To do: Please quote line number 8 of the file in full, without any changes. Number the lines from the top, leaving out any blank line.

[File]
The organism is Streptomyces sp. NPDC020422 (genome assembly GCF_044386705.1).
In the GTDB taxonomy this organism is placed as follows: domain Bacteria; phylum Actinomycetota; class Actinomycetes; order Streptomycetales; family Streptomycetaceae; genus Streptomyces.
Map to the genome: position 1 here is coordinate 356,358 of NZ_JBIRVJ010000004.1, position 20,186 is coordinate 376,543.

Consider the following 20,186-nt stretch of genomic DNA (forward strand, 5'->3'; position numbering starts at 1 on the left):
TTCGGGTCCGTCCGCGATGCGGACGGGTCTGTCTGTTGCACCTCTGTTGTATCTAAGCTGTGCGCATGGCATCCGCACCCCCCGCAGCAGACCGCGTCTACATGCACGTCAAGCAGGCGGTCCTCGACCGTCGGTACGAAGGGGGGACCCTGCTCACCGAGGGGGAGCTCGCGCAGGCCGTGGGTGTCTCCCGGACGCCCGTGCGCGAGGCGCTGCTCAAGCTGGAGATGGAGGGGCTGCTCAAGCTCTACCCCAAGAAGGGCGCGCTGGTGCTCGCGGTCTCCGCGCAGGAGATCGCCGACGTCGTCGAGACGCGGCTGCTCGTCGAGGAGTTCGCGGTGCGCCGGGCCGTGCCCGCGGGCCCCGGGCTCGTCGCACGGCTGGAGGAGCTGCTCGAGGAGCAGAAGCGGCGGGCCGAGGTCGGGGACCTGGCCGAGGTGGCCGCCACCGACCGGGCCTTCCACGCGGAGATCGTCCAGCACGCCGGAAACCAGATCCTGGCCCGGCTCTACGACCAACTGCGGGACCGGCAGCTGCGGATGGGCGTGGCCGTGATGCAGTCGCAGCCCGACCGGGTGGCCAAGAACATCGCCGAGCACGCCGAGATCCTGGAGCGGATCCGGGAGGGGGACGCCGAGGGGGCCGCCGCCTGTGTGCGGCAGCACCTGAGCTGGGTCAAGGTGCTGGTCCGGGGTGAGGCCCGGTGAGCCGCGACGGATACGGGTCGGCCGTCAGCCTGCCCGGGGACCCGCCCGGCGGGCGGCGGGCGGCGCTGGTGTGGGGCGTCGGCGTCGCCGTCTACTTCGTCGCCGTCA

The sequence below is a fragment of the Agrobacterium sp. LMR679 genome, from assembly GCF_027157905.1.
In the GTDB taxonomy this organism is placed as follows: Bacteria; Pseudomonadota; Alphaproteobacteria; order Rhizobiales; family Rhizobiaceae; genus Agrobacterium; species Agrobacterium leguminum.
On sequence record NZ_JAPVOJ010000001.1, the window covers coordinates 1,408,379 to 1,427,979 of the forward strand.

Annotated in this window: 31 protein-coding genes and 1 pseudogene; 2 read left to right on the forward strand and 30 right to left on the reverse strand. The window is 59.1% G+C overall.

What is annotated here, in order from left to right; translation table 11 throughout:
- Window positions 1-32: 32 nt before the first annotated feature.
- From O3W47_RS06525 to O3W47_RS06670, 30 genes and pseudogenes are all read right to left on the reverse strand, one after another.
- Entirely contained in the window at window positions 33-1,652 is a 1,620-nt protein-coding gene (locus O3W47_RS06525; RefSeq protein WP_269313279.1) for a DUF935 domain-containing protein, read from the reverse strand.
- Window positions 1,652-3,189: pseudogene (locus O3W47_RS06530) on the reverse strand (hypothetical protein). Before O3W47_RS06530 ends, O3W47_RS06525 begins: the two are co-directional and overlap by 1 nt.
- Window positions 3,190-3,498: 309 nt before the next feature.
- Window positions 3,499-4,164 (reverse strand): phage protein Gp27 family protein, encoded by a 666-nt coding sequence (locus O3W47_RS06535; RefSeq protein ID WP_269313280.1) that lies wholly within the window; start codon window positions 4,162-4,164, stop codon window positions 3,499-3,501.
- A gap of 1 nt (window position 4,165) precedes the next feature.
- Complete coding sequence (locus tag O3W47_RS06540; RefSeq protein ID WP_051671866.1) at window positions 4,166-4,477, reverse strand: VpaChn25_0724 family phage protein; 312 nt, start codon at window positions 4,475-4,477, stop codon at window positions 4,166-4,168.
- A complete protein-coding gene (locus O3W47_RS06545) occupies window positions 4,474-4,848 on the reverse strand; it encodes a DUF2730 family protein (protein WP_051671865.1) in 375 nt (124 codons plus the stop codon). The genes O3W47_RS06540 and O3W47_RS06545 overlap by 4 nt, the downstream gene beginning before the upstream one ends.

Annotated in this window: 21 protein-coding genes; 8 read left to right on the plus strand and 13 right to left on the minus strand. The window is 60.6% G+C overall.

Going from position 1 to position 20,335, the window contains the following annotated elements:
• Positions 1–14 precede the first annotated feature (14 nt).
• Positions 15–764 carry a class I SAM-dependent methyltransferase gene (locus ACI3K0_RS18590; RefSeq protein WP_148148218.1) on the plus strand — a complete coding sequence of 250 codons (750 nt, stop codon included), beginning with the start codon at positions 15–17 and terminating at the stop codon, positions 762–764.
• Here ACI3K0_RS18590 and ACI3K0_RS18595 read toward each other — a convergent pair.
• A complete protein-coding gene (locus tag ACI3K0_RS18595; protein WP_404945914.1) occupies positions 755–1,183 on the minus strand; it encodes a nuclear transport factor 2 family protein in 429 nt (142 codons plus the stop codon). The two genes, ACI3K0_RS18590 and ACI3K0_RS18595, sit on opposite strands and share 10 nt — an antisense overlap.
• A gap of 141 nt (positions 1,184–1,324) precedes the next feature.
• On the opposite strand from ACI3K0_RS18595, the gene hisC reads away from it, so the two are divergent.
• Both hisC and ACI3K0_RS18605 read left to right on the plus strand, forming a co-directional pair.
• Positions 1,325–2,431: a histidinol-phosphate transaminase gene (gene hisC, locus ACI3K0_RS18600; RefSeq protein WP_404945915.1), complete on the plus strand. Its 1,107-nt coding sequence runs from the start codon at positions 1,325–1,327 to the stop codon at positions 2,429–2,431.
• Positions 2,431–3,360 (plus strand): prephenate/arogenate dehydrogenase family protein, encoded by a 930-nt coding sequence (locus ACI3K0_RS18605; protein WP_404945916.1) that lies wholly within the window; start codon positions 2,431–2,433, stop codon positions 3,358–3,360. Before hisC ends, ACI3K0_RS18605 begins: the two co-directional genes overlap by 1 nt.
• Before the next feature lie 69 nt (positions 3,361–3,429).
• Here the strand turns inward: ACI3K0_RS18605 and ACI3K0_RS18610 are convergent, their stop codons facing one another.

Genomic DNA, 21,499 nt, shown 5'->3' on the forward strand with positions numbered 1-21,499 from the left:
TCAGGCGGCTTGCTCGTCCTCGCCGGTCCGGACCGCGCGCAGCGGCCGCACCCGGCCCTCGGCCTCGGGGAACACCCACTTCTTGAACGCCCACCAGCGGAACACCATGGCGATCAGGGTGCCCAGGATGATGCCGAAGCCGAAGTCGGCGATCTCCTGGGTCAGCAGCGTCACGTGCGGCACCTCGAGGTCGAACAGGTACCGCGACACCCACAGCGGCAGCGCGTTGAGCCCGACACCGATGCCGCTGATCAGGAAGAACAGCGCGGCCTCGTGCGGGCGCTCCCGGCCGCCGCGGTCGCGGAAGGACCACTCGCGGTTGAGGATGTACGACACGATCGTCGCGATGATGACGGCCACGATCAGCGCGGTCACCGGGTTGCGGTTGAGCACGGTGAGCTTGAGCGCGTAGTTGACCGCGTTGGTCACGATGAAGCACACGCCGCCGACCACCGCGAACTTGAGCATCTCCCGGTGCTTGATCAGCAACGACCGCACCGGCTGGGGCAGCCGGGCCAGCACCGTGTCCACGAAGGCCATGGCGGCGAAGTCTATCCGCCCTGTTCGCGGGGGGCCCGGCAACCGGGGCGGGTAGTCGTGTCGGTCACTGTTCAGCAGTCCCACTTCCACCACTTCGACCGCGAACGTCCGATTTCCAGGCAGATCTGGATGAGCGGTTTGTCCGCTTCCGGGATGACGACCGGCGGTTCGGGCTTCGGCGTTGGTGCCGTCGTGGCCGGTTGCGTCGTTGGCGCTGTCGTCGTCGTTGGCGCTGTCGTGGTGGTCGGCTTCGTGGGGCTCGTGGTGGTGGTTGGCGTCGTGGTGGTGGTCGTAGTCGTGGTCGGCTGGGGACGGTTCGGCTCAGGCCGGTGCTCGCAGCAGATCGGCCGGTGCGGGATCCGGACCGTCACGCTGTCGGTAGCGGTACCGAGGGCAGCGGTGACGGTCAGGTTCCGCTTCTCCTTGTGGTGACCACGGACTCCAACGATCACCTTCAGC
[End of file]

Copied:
On sequence record NZ_JAPVOJ010000001.1, the window covers coordinates 1,408,379 to 1,427,979 of the forward strand.